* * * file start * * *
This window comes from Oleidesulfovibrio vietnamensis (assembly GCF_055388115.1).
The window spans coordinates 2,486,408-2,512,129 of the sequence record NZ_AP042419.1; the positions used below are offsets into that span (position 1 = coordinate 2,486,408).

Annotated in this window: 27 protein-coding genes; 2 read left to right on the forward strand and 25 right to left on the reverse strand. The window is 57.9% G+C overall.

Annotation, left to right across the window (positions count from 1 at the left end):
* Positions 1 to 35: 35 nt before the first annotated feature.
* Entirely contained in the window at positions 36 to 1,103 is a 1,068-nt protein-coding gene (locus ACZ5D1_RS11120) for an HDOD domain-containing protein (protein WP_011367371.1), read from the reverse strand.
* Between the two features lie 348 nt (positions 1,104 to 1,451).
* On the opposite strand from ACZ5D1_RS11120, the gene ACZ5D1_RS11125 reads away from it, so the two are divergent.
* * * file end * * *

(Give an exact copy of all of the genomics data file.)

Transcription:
This window comes from Oleidesulfovibrio vietnamensis (assembly GCF_055388115.1).
The window spans coordinates 2,486,408-2,512,129 of the sequence record NZ_AP042419.1; the positions used below are offsets into that span (position 1 = coordinate 2,486,408).

Annotated in this window: 27 protein-coding genes; 2 read left to right on the forward strand and 25 right to left on the reverse strand. The window is 57.9% G+C overall.

Annotation, left to right across the window (positions count from 1 at the left end):
* Positions 1 to 35: 35 nt before the first annotated feature.
* Entirely contained in the window at positions 36 to 1,103 is a 1,068-nt protein-coding gene (locus ACZ5D1_RS11120) for an HDOD domain-containing protein (protein WP_011367371.1), read from the reverse strand.
* Between the two features lie 348 nt (positions 1,104 to 1,451).
* On the opposite strand from ACZ5D1_RS11120, the gene ACZ5D1_RS11125 reads away from it, so the two are divergent.